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to activism, founding the jane goodall institute, dedicated to environmental education, wildlife conservation, and saving declining primate populations from extinction. while the institute continues the field research that she began 57 years ago, goodall spends the majority of her time on the road. what keeps you getting on those airplanes? >> well, one, i jump on the airplanes because i have a message to give and because i know it makes a difference. even as we speak now in some parts of the world that, that they're doing all kinds of projects that are making a difference. we're beginning to use our brain to come up with, with technology that can help us live in greater harmony and to live our lives with a light, ecological footprint. >> reporter: do you think a 26- year-old version of yourself in this contemporary world would be able to or inclined to take that same journey that you took? >> i think there's actually
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quite a lot of young people dying to take that journey. half the people who are going out in the field, when i meet them they say, "well, i'm doing this, because i read about you when i was seven or eight," or something like that. whereas i read about tarzan and dr. doolittle. >> reporter: "jane" premiered in october and is currently playing in select theaters nationwide. finally tonight the nation's largest drugstore chain cvs has agreed to buy the largest heart provider, aetna, to change the landscape of the health care industry.the deal is expected to close in the second half of 2018, once cleared by shareholders and federal regulatorrors, service to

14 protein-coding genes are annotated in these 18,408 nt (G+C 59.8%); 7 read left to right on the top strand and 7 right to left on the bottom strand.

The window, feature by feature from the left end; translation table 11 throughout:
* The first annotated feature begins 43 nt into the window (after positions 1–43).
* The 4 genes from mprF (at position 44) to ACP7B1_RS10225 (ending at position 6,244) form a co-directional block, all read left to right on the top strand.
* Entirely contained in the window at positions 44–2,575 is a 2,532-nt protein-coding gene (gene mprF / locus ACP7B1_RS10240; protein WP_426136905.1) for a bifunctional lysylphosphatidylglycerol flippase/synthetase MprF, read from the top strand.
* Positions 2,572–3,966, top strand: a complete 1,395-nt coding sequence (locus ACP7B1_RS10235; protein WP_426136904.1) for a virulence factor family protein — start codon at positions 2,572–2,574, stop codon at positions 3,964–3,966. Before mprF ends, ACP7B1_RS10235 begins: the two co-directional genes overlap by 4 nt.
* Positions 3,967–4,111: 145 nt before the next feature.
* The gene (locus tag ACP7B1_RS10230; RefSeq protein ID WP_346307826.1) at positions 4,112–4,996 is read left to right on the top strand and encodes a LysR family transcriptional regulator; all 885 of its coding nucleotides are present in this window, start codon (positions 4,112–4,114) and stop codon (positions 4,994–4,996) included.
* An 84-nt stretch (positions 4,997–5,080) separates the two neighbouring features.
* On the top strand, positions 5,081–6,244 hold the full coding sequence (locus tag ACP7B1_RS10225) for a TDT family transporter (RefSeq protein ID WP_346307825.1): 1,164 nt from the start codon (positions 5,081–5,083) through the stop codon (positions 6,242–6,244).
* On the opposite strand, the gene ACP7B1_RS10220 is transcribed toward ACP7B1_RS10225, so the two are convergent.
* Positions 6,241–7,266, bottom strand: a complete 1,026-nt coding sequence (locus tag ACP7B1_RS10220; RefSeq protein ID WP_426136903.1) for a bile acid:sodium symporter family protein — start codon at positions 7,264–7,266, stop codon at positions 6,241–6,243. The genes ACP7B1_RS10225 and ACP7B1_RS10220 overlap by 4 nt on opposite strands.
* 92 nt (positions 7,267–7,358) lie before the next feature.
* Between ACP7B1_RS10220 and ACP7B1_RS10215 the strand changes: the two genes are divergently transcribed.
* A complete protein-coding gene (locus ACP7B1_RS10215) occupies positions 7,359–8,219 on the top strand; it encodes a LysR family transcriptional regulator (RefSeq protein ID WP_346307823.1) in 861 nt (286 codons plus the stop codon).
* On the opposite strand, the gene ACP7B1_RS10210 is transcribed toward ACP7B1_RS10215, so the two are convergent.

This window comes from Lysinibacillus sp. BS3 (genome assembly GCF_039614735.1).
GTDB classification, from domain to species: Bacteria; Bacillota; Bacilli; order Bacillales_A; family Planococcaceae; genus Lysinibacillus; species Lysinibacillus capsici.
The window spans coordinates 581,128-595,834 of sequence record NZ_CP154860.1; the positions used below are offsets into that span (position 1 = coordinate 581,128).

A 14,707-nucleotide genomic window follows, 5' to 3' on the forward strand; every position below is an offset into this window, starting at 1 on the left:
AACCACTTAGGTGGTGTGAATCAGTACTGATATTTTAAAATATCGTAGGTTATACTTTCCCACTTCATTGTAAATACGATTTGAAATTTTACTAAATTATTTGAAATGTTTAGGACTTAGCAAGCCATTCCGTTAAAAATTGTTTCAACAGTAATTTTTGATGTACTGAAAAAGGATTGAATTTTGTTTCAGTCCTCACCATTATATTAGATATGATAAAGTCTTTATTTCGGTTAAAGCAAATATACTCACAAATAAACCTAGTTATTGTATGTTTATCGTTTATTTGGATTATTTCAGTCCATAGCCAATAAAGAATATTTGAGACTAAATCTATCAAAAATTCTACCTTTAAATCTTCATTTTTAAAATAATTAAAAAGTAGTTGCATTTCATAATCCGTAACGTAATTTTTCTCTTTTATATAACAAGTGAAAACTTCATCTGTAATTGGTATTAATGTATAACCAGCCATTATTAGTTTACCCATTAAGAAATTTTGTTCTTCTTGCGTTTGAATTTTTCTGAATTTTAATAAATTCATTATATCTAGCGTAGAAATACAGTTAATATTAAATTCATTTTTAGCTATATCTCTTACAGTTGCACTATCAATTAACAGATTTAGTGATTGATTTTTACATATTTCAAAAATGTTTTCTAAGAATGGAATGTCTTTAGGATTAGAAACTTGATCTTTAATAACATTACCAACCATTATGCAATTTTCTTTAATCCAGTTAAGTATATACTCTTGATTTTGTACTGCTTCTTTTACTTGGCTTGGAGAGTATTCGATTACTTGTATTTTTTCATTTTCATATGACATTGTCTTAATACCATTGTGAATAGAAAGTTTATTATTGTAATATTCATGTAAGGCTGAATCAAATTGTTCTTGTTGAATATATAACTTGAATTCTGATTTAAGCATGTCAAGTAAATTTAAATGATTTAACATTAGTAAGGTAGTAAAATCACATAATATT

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aetna's l pharmacies and walk in clinics million shrinking of two of the nation's monument areas. that's all for pbs nufers weekend, i'm hari sreenivasan, good night. captioning sponsored by wnet captioned by media access group at wgbh >> pbs newshour weekend is made possible by: bernard and irene schwartz. the cheryl and philip milstein family. of abby m. o'neill. in memory. barbara hope zuckerberg. corporate funding is provided by mutual of america-- designing customized individual and group retirement products. that's why we're your retirement company. additional support has been provided by: and by the corporation for public broadcasting, and by contributions to your pbs
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station from viewers like you. thank you.
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for several centuries, scotland was ruled from london. parliament hadn't met here since 1707. recently, the scots voted to bring their parliament home, and london didn't object. in the year 2000, edinburgh resumed its position as home of scotland's parliament. scotland's strikingly modern parliament building opened in 2004. the catalan architect enric miralles mixed bold windows, wild angles, and organic themes into a startling complex that would, as he envisioned, "surge from out of the rock and into the city."
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>> if i had a secret as to how you could stop yourself from aging badly and actually turn the clock around and feel younger, wouldn't you like to know it? i'm miranda esmonde-white, and i'm going to share that secret with you today. >> miranda esmonde-white is host of the long-running public television fitness show "classical stretch" and author of the book "aging backwards." miranda has been training professional athletes since creating her own fitness technique 15 years ago. >> as i've aged, and i'm now 78, my body feels like i'm, i don't know, 60. >> people are always commenting on how fit i look, and i say,